Last night, I tried American spikenard (American Udo) or Aralia racemosa for the first time! Although Aralia cordata (Japanese Udo) had a hint of bitterness after blanching, the spikenard was mild with no bitterness…a bit like cucumber was my guest’s comment
NB! The spikenard was more thoroughly blanched than the udo, so not a reliable comparison!
Peeled and sliced American spikenard shoots
As with yesterday’s udo salad, I simply added a dressing of roasted sesame oil, salt and pepper! Delicious!
American spikenard to the left and Japanese udo to the right!
Walking past the Udo (Aralia cordata) patch yesterday morning I noticed that the shoots had outgrown their bucket and, as usual, had thrown the bucket down the hill, eager for some sunshine. Sad for it, its effort was in vain as they were bound for the kitchen! Here’s an album of pictures showing how I prepared the udo salad.
I alsø blanced Arali racemosa for the first time, but haven’t tried it yet…
The bucket of cordata let some light in at the top, so the shoots were greener than for A. racemosa
A great visit from my old friends Irja Frydenlund and Benjamin Bro-Jørgensen from Tingvoll and permakulturplanter.no popped in this afternoon with little Asimina and Ainora (what’s that backwards?!!). Great names and, apart from trying to fill in a hole I’d just dug, lovely kids!
Pakora or bhaji is a popular snack in Indian and surrounding countries. Growing up in the UK, vegetarian Indian food has always been part of my diet since I was a student. It is basically various vegetables dipped into a batter made from gram (chick pea) flour and stir-fried. It would be fun to use broad bean flour as we can’t grow chick peas here. The flour was mixed with water, salt and pepper, chili, cumin and coriander until you get a batter with the consistency of cream.
The pictures show the 15 perennials I used (2 types of dandelion) and the final delicious and simple veggie dinner served with sour cream (or yoghurt), Most of the plants are forest garden species.
Thank you Emilia Rekestad for putting last week’s webinar on winter perennial vegetables up more permanently on youtube. Emilia first introduces the webinar and the polyculture project through which it was organised!
I hope you find it useful and please help us by sharing with friends and relevant groups!!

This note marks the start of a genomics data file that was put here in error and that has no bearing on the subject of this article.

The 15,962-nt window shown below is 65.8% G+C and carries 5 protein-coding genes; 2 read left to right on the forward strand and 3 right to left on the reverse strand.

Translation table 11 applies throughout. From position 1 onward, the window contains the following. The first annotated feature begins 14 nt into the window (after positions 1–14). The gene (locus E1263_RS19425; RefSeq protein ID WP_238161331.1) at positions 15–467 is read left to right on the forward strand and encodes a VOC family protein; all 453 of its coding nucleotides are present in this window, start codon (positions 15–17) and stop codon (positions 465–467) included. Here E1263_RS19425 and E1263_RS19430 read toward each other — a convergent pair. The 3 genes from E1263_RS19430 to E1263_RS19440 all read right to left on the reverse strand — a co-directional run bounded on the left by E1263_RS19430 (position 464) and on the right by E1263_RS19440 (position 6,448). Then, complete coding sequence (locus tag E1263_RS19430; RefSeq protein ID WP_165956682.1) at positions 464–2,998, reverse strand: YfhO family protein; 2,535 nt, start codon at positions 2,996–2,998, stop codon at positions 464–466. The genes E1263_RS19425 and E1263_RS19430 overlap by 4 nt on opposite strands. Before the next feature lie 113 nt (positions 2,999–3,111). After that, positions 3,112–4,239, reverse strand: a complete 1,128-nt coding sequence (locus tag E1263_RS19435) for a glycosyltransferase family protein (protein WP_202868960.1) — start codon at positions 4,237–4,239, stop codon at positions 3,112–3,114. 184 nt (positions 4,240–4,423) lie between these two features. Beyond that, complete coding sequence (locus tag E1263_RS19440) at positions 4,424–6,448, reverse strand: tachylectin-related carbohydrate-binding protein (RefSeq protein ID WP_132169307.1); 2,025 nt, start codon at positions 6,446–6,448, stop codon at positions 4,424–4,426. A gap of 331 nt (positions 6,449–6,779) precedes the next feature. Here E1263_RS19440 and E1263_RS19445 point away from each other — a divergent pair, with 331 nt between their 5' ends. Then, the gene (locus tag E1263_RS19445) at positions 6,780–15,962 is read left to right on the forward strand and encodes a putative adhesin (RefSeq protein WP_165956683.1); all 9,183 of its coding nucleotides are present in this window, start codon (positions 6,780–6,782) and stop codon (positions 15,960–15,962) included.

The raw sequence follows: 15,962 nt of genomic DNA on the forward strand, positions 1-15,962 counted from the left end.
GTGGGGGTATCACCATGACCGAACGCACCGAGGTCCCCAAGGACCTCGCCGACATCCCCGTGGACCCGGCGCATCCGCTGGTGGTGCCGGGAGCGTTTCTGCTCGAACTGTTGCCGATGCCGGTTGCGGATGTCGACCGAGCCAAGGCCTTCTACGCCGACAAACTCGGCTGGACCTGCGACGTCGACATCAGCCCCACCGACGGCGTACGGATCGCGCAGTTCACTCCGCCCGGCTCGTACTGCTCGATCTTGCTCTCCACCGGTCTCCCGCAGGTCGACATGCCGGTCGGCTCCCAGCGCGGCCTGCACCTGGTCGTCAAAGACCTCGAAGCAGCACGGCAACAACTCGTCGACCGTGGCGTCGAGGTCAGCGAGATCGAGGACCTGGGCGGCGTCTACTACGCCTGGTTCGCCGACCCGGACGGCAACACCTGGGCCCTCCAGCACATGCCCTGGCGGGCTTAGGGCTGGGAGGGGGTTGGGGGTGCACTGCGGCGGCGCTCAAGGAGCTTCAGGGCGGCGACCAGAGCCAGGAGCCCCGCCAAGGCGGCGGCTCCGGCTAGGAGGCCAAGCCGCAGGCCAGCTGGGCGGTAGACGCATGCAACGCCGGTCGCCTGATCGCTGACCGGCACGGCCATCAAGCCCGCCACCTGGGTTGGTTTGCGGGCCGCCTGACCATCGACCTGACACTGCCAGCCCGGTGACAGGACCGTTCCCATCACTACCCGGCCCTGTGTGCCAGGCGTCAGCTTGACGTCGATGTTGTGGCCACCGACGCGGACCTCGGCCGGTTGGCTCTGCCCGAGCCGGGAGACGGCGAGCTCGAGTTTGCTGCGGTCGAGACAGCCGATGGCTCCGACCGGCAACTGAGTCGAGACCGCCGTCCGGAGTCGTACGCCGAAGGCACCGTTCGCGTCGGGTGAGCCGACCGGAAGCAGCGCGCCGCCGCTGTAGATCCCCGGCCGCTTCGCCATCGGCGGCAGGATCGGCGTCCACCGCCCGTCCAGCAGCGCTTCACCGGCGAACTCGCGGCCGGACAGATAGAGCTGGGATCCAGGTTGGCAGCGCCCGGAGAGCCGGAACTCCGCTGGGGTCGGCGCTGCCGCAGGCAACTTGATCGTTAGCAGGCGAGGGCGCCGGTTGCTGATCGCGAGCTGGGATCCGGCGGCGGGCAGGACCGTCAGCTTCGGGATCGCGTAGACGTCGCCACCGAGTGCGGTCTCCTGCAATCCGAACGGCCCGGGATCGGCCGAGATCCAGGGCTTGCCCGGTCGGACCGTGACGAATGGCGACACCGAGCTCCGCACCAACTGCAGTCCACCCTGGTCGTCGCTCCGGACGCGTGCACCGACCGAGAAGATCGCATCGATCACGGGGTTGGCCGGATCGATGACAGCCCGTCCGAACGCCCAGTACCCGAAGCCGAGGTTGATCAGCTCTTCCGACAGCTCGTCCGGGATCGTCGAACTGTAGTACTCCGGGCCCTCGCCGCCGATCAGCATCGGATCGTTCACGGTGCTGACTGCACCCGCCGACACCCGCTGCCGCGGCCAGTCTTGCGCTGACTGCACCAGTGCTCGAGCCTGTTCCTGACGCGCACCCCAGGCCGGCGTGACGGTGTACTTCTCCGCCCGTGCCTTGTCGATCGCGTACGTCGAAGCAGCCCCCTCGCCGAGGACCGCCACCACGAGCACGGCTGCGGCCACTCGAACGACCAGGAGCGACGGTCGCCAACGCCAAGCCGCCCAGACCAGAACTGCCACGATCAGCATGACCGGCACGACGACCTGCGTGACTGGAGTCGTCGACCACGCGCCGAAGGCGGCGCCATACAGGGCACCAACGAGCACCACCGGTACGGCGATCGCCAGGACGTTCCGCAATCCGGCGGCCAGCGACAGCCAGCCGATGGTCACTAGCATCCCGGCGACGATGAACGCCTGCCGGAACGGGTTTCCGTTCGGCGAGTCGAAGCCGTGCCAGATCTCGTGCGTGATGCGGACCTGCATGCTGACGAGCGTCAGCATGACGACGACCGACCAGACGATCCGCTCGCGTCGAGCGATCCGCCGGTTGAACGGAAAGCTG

I’m still alive and well after last night’s noxious pizza. I’ll explain. I used pea shoots from the living room, onion, Allium cernuum shoots harvested from the garden (I forgot to include Hablitzia shoots), garlic and chili…on top of the pizza, I added seed of Himalayan balsam (Impatiens glandulifera), one of the “worst” noxious (invasive) species…
I noticed in a recent number (3/2017) of the Norwegian Useful Plants excellent magazine “Sopp og Nyttevekster” a picture on page 41 (picture) accompanying a recipe for “Spring risotto with wild asparagus, sorrel and peas”, but I noticed a familiar plant in the picture which I don’t think is wild aspargus (Asparagus spp.) but rather another one of the 80 plants in my book, Ornithogalum pyrenaicum (Bath asparagus, aspargette in France or Latte di gallina dei Pirenei in Italy). This plant is in the lily family….and is commonly used over its wild range which stretches from the Caucasus through the Mediterranean countries as far north as the UK, where it may have been introduced by the Romans for food near to the city of Bath.
It’s noted in the article that wild asparagus was served to the Norwegian king and queen on their 80th birthdays….but it’s unclear if the picture is of this dish?
This isn’t the first time this species has turned up in Norway as my friend Ove Fosså told me a few years ago that he had found Ornithogalum pyrenaicum being sold as asparagus in a supermarket in Sandnes (Stavanger) and that he’d also noticed it captioned as asparagus in Norwegian chef Eyvind Hellstrøm’s cookbook Bageteller…thanks to Ove Fosså for this picture:
Ove also noticed it on the pizza of a cheesemaker friend “Lise Brunborg ( the cheesemaker who makes the great blue cheese Fønix in Stavanger). It turned out, she had it from her parents’ fridge and they had bought it at Madla Handelslag, a cooperative in Stavanger:
A good skirret (sukkerrot) harvest again…I don’t grow much as this perennial root and shoot vegetable is not totally hardy here. I have a few plants along the southern house wall which are covered in winter to protect against hard frost.
Proof one more time that north is best for growing a diversity of tasty salad greens ;) Presenting (and claiming) my new world winter salad diversity record, a salad with over 140 ingredients all harvested locally without using any additional energy than is available in my house and cellar (no greenhouse; no freezer; no fermenting involved and only dried fruit and seed used apart from fresh vegetables!). Despite the snow cover I was able to harvest some 20-30 edibles outside. More on how this can be done will be the subject of a separate post!
The salad was presented and eagerly devoured by those who had bought tickets for the Gourmet Cinema event on 9th March 2017 as part of the Trondheim Kosmorama Film Festival! It went so quickly, I didn’t even get a taste myself!
The film was followed by a Food talk with a panel including the film’s director Michael Schwarz, the head chef at Credo Heidi Bjerkan, myself and Carl Erik Nielsen Østlund, the owner of the biodynamic organic farm that supplies much of the food to Credo, moderated by Yoshi!
As Michael Pollan concludes in the film: Eat Food, Not too much and (as many as possible) mostly vegetables!
The day before, I had prepared a 105 ingredient salad for the festival dinner at Credo restaurant (http://www.edimentals.com/blog/?p=10184). While preparing that salad, I made a second salad with the same 105 ingredients…and then added almost 40 additional ingredients that I hadn’t had time to harvest the day before!